All over the world the word “pizza” usually refers to a slab of hot bread dough topped with savoury bits and pieces. However, in Italian cookery, and particularly in Southern Italian cookery, “Pizza” also means “pie”: one can talk of a “pizza di ricotta”, for instance, a sweet ricotta pie or of a “pizza di scarola”, a savoury pie with an escarole filling. One of the best of these pizza-pies is “pizza rustica”, a Neapolitan concoction of a crumbly pastry, enclosing an exuberant filling of cheese, ricotta, eggs and spicy salame, a feast for the palate as well as the eyes. Pizza rusticais traditionally prepared for Easter lunch, to be eaten as a hefty antipasto. Alongside other traditional Easter dishes, rich in eggs and cheese (the symbolism of new life and regeneration is pretty obvious), it should be baked on Easter Friday and eaten on the festive day – a scrumptious way to break the long Lent fast.
Pizza rustica goes back centuries. These are two celebrated versions from the past:
A 1773 pizza rusticafrom Vincenzo Corrado, a celebrity royal-cook of the day:
“(Torta) Neapolitan style – slice up provatura(a mozzarella-type cheese) and add it to ricotta, grated provola (a mild, young cheese), sliced ham (I think he refers to prosciutto crudo, like Parma ham), sliced (cooked) sausages, whisked eggs, black pepper and cinnamon, you will place all this, well whisked, within the puff pastry, you will cook it and serve it hot”.
Notes: Corrado uses the term “torta” instead of the later “pizza rustica”
(Vincenzo Corrado, Il Cuoco Galante, 1773 (trattato 12, capitolo 1: Delle torte. Here you can find the 1820 edition)
An 1837 pizza rustica from Ippolito Cavalcanti, Duca di Bonvicino, a nobleman who wrote Cucina Teorico-pratica, a book that became very important in the history of Italian cookery books because it contained (an oddity for the time) recipes of Neapolitan dishes written in the Neapolitan dialect.
“You will make the same dough as the previous one for sweet cauzuncielli(small pastries similar in shape to Cornish pasties); get the (baking) tin you need and grease it with lard, and then line with some pastry that you have rolled with the rolling pin; as for filling, use the same one I have told you above, but using cheese and eggs, mozzarella and ham, then cover with more pastry, seal it well all way round, and grease all the top with lard, and you will cook it in the oven”.
Here u can see his recipe
The sweet pastry mentioned in this recipe is the traditional one still favoured by many: it is a pasta frolla, the typical Italian sweet, crumbly pastry. It is the one suggested, for instance, by Joanne Carola Francesconi in her masterly La cucina Napoletana (1963), the bible of contemporary Neapolitan cookery (by the way: do check out the website I linked to: Memorie d’Angelina is one of the best in English). I did try it and I liked it: the contrast between the full-blown sweet pastry and the savoury filling I find almost exotic in its “strangeness” – a relic from Medieval and Renaissance cookery, when the distinction between sweet and savoury was far less clear. I then tried the same recipe using a standard, savoury pastry (signora Francesconi gives also this option) and this was greeted by my English eating companions with more cheer. You decide.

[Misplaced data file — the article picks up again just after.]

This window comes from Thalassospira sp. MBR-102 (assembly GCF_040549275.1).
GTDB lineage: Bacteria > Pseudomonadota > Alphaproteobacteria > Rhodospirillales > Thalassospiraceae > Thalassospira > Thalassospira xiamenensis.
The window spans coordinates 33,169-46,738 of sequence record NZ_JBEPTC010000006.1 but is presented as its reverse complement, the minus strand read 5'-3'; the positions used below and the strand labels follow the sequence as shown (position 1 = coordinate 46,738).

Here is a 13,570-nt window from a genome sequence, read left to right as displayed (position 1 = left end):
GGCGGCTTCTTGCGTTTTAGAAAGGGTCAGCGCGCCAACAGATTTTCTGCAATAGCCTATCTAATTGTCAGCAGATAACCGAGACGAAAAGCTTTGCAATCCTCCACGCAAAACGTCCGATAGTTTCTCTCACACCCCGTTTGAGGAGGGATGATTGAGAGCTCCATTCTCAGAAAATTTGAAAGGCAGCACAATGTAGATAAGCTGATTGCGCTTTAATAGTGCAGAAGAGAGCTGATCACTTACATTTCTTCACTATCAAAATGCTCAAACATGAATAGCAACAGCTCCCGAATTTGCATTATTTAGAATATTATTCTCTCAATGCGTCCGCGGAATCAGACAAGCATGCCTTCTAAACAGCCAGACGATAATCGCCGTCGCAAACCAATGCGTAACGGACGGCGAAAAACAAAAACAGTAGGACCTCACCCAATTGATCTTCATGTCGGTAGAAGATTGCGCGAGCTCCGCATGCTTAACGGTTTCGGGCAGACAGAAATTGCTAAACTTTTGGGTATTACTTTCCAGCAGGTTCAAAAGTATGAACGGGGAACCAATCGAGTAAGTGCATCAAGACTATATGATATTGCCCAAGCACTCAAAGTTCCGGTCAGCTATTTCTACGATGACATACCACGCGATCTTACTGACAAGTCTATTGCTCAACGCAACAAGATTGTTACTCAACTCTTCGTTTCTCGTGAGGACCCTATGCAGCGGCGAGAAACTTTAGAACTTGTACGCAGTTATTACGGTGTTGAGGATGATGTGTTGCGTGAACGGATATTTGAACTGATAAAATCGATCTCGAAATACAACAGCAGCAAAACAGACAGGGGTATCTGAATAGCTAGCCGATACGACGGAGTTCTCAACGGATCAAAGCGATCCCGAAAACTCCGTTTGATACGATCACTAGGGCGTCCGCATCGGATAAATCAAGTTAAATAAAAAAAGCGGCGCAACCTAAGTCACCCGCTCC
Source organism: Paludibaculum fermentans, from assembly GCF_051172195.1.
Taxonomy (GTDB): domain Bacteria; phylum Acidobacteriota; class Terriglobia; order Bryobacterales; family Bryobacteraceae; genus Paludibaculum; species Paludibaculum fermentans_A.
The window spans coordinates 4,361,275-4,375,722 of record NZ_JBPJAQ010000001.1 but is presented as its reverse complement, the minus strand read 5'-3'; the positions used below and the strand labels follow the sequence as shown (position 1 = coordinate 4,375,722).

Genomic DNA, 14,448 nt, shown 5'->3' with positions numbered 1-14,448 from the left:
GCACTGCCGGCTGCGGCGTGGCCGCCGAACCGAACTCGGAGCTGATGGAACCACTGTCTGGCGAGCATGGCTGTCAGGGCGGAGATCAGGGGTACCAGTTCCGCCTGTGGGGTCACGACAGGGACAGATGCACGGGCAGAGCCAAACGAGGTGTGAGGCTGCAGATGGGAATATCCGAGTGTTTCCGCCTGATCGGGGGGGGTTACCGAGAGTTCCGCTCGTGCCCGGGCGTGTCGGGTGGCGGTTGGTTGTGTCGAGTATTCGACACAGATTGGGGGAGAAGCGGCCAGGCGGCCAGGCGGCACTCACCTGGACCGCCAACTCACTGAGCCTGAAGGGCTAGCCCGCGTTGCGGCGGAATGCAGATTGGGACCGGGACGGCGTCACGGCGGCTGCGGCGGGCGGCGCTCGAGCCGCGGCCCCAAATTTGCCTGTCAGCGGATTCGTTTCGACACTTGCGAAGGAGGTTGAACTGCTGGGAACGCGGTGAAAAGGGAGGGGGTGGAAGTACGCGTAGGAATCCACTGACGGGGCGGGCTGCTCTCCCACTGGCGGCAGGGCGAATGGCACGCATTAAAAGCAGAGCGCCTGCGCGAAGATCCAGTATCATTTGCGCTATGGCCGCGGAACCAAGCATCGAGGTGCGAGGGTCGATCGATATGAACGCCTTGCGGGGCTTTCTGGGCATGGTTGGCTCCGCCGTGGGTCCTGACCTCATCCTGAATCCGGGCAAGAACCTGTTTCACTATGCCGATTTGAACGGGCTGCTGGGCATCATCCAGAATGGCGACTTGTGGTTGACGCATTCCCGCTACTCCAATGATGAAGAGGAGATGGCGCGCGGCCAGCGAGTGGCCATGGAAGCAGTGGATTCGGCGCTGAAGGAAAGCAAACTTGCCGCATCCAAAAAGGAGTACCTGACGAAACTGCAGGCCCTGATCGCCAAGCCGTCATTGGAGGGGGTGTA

Pizza Rustica, from Jeanne Carola Francesconi’s La Cucina Napoletana (1963)
A 20-22 cm cake tin, with a removable base, well greased
For the sweet pastry, you need:
250 g 00 flour, a pinch of salt, 3 yolks, 125 g caster sugar; 125 g diced butter or lard (I used half and half)
Follow your own method for sweet pastry (pasta frollain Italian,pâte sucrée in French). This is much better if made the day before. Before rolling it, remove it from the fridge and let it soften a little.
If you decide to use a plain brisé pastry, use any recipe you are comfortable with. I use Thomas Keller’s recipe – exceptional and easy.
Line the bottom and the sides of the tin with two thirds of the rolled out pastry; roll out the remaining third into a circle, which will become the top of the pie. If you want you can cover the top with a lattice of pastry instead. Keep everything in the fridge whilst you assemble the filling.
Filling: mix 250 g drained ricotta, 100 g diced scamorza (also known as smoked mozzarella, outside Italy), 250 g shredded mozzarella, patted-dry, 4 whisked eggs (reserve a couple of tablespoons to glaze the top of the pizza rustica), 100 g grated parmigiano, salt, black pepper, chopped parsley, 100 g diced prosciutto (of the Parma ham style) or (my preference) spicy salame (I used a chorizo, because the quality of Neapolitan salame is not great here in London). You can also add a couple of fresh sausages, diced.
Mix well and check for salt and pepper. If u want you could add a touch of cinnamon, as suggested by Vincenzo Corrado.The filling should be well seasoned and speckled green with the parsley.
Fill the pizza with this gloriously cheesy bounty, cover with the top or lattice, brush with the egg wash.
Bake in a preheated oven 180 C for about 1 hour: I place the pizza rustica on the floor of the oven for the first 15 minutes and then transfer it in the middle shelf for the remaining time.
Let it cool down for about 30 minutes, before unmoulding.
Eat it barely warm or at room temperature. Do not refrigerate.
Pizza rustica keeps very well for a few days. Ideally you should make it Easter Friday for Easter lunch on the Sunday.
When I used the sweet pastry, I also sprinkled the top with some flaked salt (Maldon), before baking it.